50 organisations have suffered major breaches following US hacking

Kevin Mandia, the CEO of the cyber-security firm FireEye that identified the large-scale hacking of US government agencies, has claimed it has “genuinely impacted” around 50 organisations.

He said that while some 18,000 organisations had the malicious code in their networks, it was the 50 who suffered major breaches.

The US Treasury and departments of homeland security, state and defence are known to have been targeted.

The head of the UK’s communications intelligence service GCHQ has described the major security breaches at US software firms as “serious events”, as British intelligence officials investigate the level of UK exposure.

US Secretary of State Mike Pompeo has blamed Russia for the hack, as have the chairs of the Senate and House of Representatives’ intelligence committees.

However, President Trump cast doubt on Russia’s role in two tweets on Saturday, hinting instead at Chinese involvement.

As reported by Emerging Risks, FireEye, one of the largest cybersecurity companies in the United States, disclosed in a Securities and Exchange Commission note mid-December that it had become the latest victim of a targeted cyber hacking.

The company suggested that the breach was most likely by a foreign government, leading to the theft of an array of internal hacking tools typically used to test the cyber defences of its clients.

Speaking over the weekend, Mandia told CBS News that the cyber attack “was very consistent” with what US officials know about the work of Russia’s foreign intelligence agency, the SVR.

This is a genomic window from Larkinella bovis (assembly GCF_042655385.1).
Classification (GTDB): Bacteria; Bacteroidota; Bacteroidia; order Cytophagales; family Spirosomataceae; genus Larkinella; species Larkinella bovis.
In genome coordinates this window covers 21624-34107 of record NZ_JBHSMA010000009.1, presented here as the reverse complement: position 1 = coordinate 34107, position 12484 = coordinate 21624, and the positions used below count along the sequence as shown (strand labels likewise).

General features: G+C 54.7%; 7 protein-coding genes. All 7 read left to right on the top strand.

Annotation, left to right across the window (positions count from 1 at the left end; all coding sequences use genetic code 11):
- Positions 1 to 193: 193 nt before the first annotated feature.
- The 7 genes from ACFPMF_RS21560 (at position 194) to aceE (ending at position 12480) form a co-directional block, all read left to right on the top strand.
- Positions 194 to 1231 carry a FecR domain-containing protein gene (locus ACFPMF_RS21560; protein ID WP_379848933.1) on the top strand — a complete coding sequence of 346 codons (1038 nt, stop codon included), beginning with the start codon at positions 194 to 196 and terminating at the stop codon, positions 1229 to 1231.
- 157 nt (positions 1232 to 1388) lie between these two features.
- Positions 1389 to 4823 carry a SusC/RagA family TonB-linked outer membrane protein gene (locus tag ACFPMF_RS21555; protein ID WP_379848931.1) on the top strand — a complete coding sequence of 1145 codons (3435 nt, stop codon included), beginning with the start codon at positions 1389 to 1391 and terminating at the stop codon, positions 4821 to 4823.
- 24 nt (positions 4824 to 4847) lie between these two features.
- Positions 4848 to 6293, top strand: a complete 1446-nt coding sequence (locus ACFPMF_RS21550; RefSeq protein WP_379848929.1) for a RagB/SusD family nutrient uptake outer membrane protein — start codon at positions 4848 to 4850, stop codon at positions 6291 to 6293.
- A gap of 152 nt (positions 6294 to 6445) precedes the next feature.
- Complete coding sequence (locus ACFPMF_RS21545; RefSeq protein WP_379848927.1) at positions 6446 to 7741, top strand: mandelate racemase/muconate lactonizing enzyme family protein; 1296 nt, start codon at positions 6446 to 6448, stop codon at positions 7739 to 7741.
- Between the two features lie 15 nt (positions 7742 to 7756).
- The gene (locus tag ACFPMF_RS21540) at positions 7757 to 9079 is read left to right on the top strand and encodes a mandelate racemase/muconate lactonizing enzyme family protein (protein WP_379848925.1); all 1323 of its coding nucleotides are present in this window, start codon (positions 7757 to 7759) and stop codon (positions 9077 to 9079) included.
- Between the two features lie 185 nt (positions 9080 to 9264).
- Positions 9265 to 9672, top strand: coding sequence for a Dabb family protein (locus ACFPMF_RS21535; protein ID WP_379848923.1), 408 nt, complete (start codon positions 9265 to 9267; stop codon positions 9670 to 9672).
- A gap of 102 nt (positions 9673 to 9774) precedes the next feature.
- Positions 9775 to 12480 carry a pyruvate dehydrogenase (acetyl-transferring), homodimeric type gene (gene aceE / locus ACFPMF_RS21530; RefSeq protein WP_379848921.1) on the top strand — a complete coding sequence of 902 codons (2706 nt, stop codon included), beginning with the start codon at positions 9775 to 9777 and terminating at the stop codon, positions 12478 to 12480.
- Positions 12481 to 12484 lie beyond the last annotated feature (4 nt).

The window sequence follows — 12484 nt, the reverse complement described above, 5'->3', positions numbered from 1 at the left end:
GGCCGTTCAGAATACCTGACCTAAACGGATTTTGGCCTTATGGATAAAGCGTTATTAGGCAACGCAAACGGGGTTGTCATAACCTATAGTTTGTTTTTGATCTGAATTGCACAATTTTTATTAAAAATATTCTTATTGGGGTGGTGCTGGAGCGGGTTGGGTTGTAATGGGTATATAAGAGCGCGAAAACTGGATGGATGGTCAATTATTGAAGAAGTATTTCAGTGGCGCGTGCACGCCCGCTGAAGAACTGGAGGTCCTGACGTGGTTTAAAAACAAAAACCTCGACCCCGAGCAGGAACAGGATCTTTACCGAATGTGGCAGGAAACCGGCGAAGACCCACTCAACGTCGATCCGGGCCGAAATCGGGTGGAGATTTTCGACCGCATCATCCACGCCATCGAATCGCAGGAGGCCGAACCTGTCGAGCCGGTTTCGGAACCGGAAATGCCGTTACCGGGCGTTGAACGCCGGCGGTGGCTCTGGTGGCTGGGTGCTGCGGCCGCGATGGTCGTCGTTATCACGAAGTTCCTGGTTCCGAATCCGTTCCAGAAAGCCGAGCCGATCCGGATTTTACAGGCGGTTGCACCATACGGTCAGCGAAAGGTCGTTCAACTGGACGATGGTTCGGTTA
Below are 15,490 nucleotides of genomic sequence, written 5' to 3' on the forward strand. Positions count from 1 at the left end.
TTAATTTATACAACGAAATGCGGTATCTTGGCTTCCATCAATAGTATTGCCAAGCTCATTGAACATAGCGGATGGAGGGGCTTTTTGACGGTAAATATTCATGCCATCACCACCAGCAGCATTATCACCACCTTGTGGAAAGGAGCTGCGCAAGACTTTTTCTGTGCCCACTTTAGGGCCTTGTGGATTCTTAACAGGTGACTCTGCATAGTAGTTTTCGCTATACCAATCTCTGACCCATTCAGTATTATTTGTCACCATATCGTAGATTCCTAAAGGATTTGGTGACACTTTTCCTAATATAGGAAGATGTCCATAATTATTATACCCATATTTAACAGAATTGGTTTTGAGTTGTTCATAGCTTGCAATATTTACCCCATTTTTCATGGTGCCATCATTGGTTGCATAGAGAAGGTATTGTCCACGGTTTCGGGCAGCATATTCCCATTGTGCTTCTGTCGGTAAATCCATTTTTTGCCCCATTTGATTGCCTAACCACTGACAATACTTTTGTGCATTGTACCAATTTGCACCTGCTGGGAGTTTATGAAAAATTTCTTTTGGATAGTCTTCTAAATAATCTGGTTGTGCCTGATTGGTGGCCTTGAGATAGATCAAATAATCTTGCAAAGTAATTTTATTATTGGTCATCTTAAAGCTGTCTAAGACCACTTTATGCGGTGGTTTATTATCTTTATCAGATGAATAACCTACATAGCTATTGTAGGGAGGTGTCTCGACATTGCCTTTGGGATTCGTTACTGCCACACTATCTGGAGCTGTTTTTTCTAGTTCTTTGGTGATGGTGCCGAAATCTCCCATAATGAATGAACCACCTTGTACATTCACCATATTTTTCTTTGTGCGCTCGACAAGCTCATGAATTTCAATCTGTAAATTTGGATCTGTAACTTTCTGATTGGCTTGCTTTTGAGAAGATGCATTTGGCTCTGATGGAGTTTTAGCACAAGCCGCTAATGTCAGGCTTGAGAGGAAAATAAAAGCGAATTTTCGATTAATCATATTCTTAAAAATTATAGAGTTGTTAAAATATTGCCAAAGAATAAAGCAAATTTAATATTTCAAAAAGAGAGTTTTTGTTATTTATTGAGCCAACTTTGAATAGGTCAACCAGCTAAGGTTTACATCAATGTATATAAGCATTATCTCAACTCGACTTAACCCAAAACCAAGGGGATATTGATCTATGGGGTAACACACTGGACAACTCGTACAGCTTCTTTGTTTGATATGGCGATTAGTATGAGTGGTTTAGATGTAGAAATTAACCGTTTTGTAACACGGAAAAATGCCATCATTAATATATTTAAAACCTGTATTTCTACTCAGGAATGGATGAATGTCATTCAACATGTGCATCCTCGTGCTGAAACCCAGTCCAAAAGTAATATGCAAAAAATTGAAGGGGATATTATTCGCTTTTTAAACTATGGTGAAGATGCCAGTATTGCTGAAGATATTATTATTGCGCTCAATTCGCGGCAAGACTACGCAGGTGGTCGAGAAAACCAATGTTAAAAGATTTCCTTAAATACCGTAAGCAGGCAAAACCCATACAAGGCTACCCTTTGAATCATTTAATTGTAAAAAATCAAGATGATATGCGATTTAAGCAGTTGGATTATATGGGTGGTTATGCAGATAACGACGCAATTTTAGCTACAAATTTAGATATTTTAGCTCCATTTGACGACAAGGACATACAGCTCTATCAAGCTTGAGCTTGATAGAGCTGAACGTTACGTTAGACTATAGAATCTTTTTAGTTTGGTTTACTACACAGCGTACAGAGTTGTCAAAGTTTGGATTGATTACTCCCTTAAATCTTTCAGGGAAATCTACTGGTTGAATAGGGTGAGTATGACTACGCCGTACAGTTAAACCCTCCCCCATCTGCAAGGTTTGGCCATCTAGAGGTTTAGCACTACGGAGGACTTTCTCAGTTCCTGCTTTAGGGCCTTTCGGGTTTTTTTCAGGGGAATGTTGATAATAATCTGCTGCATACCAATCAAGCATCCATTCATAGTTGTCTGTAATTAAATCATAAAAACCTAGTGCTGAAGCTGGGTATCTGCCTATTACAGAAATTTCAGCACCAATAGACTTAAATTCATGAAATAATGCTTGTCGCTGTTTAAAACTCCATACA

“I think these are folks that we’ve responded to in the ’90s, in the early 2000s. It’s a continuing game in cyberspace,” he said.

He said the attack on the Texas-based SolarWinds Orion, the computer network tool now understood to be at the source of the breach, had the “earliest evidences of being designed”.

It started with a “dry run” in October 2019 when “innocuous code” was changed. “Then sometime in March, the operators behind this attack did put malicious code into the supply chain,” he said, “injected it in there and that is the backdoor that impacted everybody”.

What is being said about Russia’s involvement?

Despite Russia’s denials of the “baseless” claims, many in the US intelligence community suspect the Russian government is responsible.

The Republican Chair of the Senate intelligence committee, Marco Rubio, tweeted that it is “increasingly clear that Russian intelligence conducted the gravest cyber intrusion in our history”. He said the response “must be proportional but significant”.

Adam Schiff, Democrat chair of the House intelligence committee, echoed these views, saying on Sunday: “I don’t think there’s any question that it was Russia”.